In that instance, again I would advise you not to submit an addendum, because you'd be giving them redundant information.
The good news is that if they didn't care about that information, they wouldn't ask for it, so they do in fact want to know what your obligations were while you were in school. That information gives them a more nuanced way to interpret your academic performance, and to assess your engagement with the school, community, and world around you. The latter matters because in constructing a 1L class, admissions officers are putting together a community, and your prior activities give them some sense of how engaged you would be with your new community.
For those reasons, you should not be leaving out your role in the College Democrats or the gay/straight alliance, particularly since you had leadership roles.Those are perfectly legitimate student activities, and you're selling yourself short if you don't include them in your application.
4. Overcommitment in college: Were you overcommitted? It sounds as if you were, as you readily acknowledge. You seem to write that off, though, as if it were a defense rather than a liability.
Overcommitting yourself won't necessarily mitigate your GPA, unless there were circumstances you couldn't control. For example, some people find themselves with competing pressures on their time because one of their parents was dying of cancer, or because they had to work many hours to support themselves, or maybe they became a new parent. Throwing yourself into totally voluntary extracurriculars at the expense of your grades? That's not as easy a case to make for discounting the weight of your GPA.
When I was an admissions officer, parents loved to give me an earful about this very issue (they were, in hindsight, the earliest helicopter parents). "But she did so many wonderful activities! She's so well-rounded! DON'T YOU CARE ABOUT ACTIVITIES?"
Well yes, activities are great, but we live in a world of priorities and trade-offs. In general, for the purposes of law school admissions, voluntary (vs. life-threw-me-a-curve-ball) outside time commitments are not more important than academic performance, and that kind of overcommitment also suggests an inability to manage one's time or priorities. Or perhaps activities were the intended priority, which is always the student's call to make, but don't expect admissions officers to share your priorities. LSAT + GPA in combination are typically going to matter more than your activities, as wonderful and as enriching as they may be.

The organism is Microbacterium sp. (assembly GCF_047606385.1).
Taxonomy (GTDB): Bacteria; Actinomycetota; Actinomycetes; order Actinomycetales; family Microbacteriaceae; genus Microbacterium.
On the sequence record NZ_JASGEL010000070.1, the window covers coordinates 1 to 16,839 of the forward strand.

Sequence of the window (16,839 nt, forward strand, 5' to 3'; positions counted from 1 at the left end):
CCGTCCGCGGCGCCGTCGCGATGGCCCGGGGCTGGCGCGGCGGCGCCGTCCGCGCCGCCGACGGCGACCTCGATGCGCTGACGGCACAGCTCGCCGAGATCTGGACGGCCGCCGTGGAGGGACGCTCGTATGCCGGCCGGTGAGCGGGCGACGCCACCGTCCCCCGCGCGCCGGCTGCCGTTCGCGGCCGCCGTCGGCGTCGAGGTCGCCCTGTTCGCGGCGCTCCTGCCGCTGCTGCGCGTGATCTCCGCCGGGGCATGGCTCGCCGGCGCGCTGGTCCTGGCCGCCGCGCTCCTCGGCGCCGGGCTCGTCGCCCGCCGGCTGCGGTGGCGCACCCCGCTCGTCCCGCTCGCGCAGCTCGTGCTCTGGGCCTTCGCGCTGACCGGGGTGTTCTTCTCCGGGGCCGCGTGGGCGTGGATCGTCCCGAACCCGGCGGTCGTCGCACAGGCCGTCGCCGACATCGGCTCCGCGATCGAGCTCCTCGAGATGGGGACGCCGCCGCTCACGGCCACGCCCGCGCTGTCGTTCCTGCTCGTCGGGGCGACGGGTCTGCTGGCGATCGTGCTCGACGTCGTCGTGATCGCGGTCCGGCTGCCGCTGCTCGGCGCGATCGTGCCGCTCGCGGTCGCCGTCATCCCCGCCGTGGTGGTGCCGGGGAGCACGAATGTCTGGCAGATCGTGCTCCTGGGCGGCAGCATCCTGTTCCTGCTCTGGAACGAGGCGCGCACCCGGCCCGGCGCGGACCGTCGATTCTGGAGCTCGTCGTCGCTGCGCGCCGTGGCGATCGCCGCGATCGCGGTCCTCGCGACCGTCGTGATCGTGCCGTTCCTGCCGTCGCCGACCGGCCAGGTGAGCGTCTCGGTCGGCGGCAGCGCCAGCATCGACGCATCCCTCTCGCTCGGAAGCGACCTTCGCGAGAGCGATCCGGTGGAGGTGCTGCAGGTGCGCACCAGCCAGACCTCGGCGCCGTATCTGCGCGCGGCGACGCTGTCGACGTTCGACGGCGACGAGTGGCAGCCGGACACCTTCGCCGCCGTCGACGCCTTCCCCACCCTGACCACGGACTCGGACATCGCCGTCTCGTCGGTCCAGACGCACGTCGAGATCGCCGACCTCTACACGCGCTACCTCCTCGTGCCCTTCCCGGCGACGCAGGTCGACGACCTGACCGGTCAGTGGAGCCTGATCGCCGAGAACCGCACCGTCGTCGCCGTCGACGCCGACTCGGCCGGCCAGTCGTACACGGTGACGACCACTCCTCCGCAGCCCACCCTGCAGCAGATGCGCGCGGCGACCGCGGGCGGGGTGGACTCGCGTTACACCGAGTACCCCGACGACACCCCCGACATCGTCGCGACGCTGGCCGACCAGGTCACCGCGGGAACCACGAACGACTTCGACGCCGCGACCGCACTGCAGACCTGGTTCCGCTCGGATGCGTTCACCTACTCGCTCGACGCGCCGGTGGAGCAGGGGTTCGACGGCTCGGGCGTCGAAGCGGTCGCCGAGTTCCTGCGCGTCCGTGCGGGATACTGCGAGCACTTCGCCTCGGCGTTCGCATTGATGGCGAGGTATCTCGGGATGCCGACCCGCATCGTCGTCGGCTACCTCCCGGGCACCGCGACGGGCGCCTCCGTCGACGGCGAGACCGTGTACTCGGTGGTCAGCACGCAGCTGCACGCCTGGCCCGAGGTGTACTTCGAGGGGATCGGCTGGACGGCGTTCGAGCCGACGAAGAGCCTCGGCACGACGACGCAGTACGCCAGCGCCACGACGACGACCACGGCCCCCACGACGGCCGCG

My advice to current college students: Activities are great as long as you can manage your academic obligations. If and when they come into conflict, protect your transcript. You are applying to graduate school -- an academic program -- and admissions officers are going to care a lot about how seriously you took your academics. They're likely to think to themselves: "Is he also planning to hit the legal job market with only so-so law school grades and a resume full of lovely activities? Good luck with that." In the salad days of old, when you could get a great job out of a top law school just for fogging up a mirror, you could get away with so-so law school grades. That's not a good impression to make, though, in this market.
The good news is that you do have that graduate degree, and you were able to demonstrate different priorities and/or manage your time better in your graduate program. Showing matters much, much more than telling, so let your graduate transcript do the showing.
I can appreciate the instinct that many applicants have to try to write their way around underperforming GPAs in an addendum, but it would indeed probably sound whiny to submit one in this instance. Show off your activities and employment in your resume, and let those time commitments and accomplishments and work experiences -- as well as your better and more recent academic performance -- speak for themselves.
Of course, if you are admitted to School X, please come tell me I was wrong, and I will gladly eat my hat and cheer. I would love for you to defy the odds. Either way, please let us know what happens.
Former Dean of Admissions at the University of Chicago Law School and a recovering lawyer, Anna Ivey founded Ivey Consulting to help college, law school, and MBA applicants navigate the admissions process. Read more admissions tips in The Ivey Guide to Law School Admissions, recently updated and available as an e-book. Follow Anna on Twitter (@annaivey).